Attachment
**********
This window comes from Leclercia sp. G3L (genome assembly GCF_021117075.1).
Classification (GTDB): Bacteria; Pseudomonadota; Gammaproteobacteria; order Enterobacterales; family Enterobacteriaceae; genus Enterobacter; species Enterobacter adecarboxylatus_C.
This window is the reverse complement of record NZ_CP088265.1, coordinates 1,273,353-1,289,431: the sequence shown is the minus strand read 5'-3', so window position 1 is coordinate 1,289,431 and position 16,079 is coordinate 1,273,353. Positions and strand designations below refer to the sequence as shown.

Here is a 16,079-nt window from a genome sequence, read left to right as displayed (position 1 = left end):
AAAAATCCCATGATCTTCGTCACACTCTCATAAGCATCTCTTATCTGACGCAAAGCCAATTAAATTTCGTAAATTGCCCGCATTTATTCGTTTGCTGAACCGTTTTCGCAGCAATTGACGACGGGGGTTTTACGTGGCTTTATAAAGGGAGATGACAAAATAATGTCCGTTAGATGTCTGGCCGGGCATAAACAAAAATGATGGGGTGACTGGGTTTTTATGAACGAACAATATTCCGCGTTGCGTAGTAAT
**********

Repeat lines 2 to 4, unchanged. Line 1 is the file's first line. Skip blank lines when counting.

Classification (GTDB): Bacteria; Pseudomonadota; Gammaproteobacteria; order Enterobacterales; family Enterobacteriaceae; genus Enterobacter; species Enterobacter adecarboxylatus_C.
This window is the reverse complement of record NZ_CP088265.1, coordinates 1,273,353-1,289,431: the sequence shown is the minus strand read 5'-3', so window position 1 is coordinate 1,289,431 and position 16,079 is coordinate 1,273,353. Positions and strand designations below refer to the sequence as shown.

Here is a 16,079-nt window from a genome sequence, read left to right as displayed (position 1 = left end):